TARGETjobs black logo

Geographical information systems manager: job description

Geographical information systems (GIS) managers are responsible for the day-to-day supervision of teams of IT experts that produce geographical data using specialist computer systems.

Geographical information systems are computer systems used to analyse spatial and geographical data.

What does a GIS manager do? Typical employers | Qualifications and training | Key skills

Geographical information systems combine social, economic and topographical data that is used for a variety of purposes including flood defence planning, healthcare, road traffic management, and market research. GIS managers supervise their production.

Responsibilities of the job vary, but typically include:

  • supervising a team of staff including programmers, cartographers, data managers, analysts and support specialists
  • managing budgets and project costs
  • consulting clients to ascertain project purpose, needs and information required
  • recruiting and training staff
  • negotiating contracts
  • managing the development of GIS software packages
  • evaluating the functionality of systems
  • purchasing new equipment to improve project efficiency
  • keeping up to date with new technology
  • making sure that projects keep to pre-determined deadlines
  • investigating new GIS applications.

Typical employers of geographical information systems managers

  • Specialist software development companies and consultancies
  • Utilities companies
  • Telecommunications companies
  • Insurance companies
  • Local authorities and police authorities
  • Emergency services
  • Government departments (such as HM Land Registry)
  • Motor vehicle rescue services

Vacancies are advertised by careers services and specialist recruitment agencies, in local and national newspapers, online, on local authority jobs lists (for example, that of the Association for Geographic Information) and in relevant publications including Computer Weekly, Computing and New Scientist, plus their respective websites.

Initial professional positions can be difficult to secure, so networking and speculative applications are worthwhile.

Qualifications and training required

It is possible to enter this profession with a university degree in any subject. However, some employers favour relevant subjects such as geographic information science, geography, computer science, surveying or urban planning. Gaining a postgraduate GIS qualification is advantageous, particularly for graduates without relevant qualifications and/or experience.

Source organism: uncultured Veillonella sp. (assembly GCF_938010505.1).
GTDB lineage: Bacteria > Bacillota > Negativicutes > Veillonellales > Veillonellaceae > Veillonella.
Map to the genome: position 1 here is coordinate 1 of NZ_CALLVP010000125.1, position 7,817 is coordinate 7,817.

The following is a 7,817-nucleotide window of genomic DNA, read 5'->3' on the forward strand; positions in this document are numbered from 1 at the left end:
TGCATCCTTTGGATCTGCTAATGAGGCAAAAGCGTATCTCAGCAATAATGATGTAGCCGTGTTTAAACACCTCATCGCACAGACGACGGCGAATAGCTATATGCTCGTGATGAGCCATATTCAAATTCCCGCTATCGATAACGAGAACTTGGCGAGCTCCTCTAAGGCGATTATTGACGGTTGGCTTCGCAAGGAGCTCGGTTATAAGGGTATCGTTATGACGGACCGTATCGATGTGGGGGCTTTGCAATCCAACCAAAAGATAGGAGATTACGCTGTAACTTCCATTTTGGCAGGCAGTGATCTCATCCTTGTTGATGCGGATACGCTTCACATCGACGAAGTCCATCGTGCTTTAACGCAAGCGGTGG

Graduates often enter the industry in GIS technician roles and work up to management positions with several years’ experience. Any work experience gained via industrial placements, summer internships or insight programmes is beneficial.

Key skills for geographical information systems managers

Employers look for candidates with strong problem-solving, project management, analytical, organisational, time management, interpersonal, leadership and communication skills. Candidates must also be able to demonstrate a genuine interest in and commitment to the field.

Supported by

This describes editorially independent and objective content, written and edited by the GTI content team, with which the organisation would like to be associated and has provided some funding in order to be so. Any external contributors featuring in the article are independent from the supporter organisation and contributions are in line with our non-advertorial policy.

Advertising feature by

This describes content that has been written and edited in close collaboration with the organisation, who has funded the feature; it is advertising. We are committed to upholding our ethical values of transparency and honesty when dealing with students and feel that this is the best way not to deceive consumers of our content. The content will be written by GTI editors, but the organisation will have had input into the messaging, provided knowledge and contributors and approved the content.

In Partnership

This content has been written or sourced by AGCAS, the Association of Graduate Careers Advisory Services, and edited by TARGETjobs as part of a content partnership. AGCAS provides impartial information and guidance resources for higher education student career development and graduate employment professionals.

Did you know that members with full profiles are more likely to get direct messages from employers?

Don't miss this great opportunity. Register now
Top